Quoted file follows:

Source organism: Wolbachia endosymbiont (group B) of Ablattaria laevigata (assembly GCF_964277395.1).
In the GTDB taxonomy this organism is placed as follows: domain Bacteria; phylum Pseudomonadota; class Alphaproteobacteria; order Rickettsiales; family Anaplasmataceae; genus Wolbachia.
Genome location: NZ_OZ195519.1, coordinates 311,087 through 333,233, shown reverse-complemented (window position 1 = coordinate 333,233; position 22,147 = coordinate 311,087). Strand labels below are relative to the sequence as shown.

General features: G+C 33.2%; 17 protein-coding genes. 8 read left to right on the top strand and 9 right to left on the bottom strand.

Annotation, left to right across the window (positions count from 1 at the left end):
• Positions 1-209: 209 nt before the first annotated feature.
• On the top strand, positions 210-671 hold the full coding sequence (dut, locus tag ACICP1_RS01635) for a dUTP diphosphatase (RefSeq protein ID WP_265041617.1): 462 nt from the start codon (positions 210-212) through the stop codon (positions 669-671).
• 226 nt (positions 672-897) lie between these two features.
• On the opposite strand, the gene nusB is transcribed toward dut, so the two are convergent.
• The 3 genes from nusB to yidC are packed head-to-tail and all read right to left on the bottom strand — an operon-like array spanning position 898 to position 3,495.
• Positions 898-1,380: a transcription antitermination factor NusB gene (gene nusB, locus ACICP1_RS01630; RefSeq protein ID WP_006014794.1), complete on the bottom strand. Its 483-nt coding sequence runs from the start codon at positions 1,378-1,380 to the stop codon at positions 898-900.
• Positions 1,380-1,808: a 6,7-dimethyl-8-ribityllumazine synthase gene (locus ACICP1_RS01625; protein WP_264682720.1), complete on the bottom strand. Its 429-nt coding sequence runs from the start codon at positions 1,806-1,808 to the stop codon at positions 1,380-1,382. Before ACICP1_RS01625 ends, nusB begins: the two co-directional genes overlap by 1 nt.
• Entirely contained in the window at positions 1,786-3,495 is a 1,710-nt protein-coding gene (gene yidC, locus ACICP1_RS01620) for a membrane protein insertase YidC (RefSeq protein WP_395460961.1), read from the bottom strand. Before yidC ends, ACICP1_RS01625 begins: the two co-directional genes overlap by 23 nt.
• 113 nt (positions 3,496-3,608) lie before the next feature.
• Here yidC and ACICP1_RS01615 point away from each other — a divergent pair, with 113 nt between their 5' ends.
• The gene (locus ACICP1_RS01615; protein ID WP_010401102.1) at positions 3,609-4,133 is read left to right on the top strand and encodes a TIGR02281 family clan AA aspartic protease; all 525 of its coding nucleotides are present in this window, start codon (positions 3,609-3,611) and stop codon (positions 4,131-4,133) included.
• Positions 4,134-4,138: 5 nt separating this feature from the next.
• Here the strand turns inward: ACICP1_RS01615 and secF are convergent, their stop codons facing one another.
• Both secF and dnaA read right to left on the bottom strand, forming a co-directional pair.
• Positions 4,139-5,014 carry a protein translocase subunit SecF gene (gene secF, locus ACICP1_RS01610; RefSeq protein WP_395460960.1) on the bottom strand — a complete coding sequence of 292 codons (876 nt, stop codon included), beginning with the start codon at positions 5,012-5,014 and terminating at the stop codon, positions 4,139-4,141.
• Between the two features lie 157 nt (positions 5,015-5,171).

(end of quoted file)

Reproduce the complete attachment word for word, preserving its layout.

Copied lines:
Source organism: Wolbachia endosymbiont (group B) of Ablattaria laevigata (assembly GCF_964277395.1).
In the GTDB taxonomy this organism is placed as follows: domain Bacteria; phylum Pseudomonadota; class Alphaproteobacteria; order Rickettsiales; family Anaplasmataceae; genus Wolbachia.
Genome location: NZ_OZ195519.1, coordinates 311,087 through 333,233, shown reverse-complemented (window position 1 = coordinate 333,233; position 22,147 = coordinate 311,087). Strand labels below are relative to the sequence as shown.

General features: G+C 33.2%; 17 protein-coding genes. 8 read left to right on the top strand and 9 right to left on the bottom strand.

Annotation, left to right across the window (positions count from 1 at the left end):
• Positions 1-209: 209 nt before the first annotated feature.
• On the top strand, positions 210-671 hold the full coding sequence (dut, locus tag ACICP1_RS01635) for a dUTP diphosphatase (RefSeq protein ID WP_265041617.1): 462 nt from the start codon (positions 210-212) through the stop codon (positions 669-671).
• 226 nt (positions 672-897) lie between these two features.
• On the opposite strand, the gene nusB is transcribed toward dut, so the two are convergent.
• The 3 genes from nusB to yidC are packed head-to-tail and all read right to left on the bottom strand — an operon-like array spanning position 898 to position 3,495.
• Positions 898-1,380: a transcription antitermination factor NusB gene (gene nusB, locus ACICP1_RS01630; RefSeq protein ID WP_006014794.1), complete on the bottom strand. Its 483-nt coding sequence runs from the start codon at positions 1,378-1,380 to the stop codon at positions 898-900.
• Positions 1,380-1,808: a 6,7-dimethyl-8-ribityllumazine synthase gene (locus ACICP1_RS01625; protein WP_264682720.1), complete on the bottom strand. Its 429-nt coding sequence runs from the start codon at positions 1,806-1,808 to the stop codon at positions 1,380-1,382. Before ACICP1_RS01625 ends, nusB begins: the two co-directional genes overlap by 1 nt.
• Entirely contained in the window at positions 1,786-3,495 is a 1,710-nt protein-coding gene (gene yidC, locus ACICP1_RS01620) for a membrane protein insertase YidC (RefSeq protein WP_395460961.1), read from the bottom strand. Before yidC ends, ACICP1_RS01625 begins: the two co-directional genes overlap by 23 nt.
• 113 nt (positions 3,496-3,608) lie before the next feature.
• Here yidC and ACICP1_RS01615 point away from each other — a divergent pair, with 113 nt between their 5' ends.
• The gene (locus ACICP1_RS01615; protein ID WP_010401102.1) at positions 3,609-4,133 is read left to right on the top strand and encodes a TIGR02281 family clan AA aspartic protease; all 525 of its coding nucleotides are present in this window, start codon (positions 3,609-3,611) and stop codon (positions 4,131-4,133) included.
• Positions 4,134-4,138: 5 nt separating this feature from the next.
• Here the strand turns inward: ACICP1_RS01615 and secF are convergent, their stop codons facing one another.
• Both secF and dnaA read right to left on the bottom strand, forming a co-directional pair.
• Positions 4,139-5,014 carry a protein translocase subunit SecF gene (gene secF, locus ACICP1_RS01610; RefSeq protein WP_395460960.1) on the bottom strand — a complete coding sequence of 292 codons (876 nt, stop codon included), beginning with the start codon at positions 5,012-5,014 and terminating at the stop codon, positions 4,139-4,141.
• Between the two features lie 157 nt (positions 5,015-5,171).